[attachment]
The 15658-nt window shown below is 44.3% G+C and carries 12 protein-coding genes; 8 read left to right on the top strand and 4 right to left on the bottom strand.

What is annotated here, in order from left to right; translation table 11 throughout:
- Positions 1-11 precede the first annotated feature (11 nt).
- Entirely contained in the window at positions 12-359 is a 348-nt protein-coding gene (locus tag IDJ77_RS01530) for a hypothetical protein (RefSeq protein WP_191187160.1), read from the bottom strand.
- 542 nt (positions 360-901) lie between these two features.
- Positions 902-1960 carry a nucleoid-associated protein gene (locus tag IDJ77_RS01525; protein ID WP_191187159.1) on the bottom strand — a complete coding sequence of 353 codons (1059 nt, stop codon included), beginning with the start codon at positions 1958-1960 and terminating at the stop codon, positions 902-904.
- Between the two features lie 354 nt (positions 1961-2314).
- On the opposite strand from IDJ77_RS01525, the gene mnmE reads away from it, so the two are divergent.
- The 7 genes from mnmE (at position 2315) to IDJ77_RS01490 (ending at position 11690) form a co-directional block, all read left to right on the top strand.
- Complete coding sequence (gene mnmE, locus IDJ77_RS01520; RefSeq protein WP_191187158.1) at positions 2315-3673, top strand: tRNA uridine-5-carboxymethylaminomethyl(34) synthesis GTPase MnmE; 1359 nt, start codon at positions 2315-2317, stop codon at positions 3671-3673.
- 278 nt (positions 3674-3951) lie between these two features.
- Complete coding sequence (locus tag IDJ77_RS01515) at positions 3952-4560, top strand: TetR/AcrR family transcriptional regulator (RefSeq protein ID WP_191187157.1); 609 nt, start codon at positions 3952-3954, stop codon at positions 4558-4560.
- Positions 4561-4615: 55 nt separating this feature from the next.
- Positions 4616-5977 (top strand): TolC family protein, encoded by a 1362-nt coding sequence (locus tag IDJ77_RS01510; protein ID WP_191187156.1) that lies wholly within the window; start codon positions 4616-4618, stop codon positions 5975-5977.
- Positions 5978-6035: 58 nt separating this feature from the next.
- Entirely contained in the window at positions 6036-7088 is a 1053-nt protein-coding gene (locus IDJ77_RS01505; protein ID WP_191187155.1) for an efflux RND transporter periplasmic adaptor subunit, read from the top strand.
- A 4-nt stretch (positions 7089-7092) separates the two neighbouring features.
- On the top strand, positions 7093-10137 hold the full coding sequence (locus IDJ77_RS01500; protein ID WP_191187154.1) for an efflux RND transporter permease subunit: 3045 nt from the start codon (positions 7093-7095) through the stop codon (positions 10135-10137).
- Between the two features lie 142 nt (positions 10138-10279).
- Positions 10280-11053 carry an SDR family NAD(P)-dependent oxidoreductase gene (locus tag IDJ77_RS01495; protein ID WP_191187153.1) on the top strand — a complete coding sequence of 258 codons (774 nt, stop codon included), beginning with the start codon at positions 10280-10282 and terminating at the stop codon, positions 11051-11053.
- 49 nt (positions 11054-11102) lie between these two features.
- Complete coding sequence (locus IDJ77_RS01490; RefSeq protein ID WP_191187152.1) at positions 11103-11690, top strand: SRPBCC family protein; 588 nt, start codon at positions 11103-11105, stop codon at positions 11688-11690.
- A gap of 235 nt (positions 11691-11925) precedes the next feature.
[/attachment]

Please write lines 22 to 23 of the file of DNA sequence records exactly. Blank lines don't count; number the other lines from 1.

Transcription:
- Complete coding sequence (locus IDJ77_RS01490; RefSeq protein ID WP_191187152.1) at positions 11103-11690, top strand: SRPBCC family protein; 588 nt, start codon at positions 11103-11105, stop codon at positions 11688-11690.
- A gap of 235 nt (positions 11691-11925) precedes the next feature.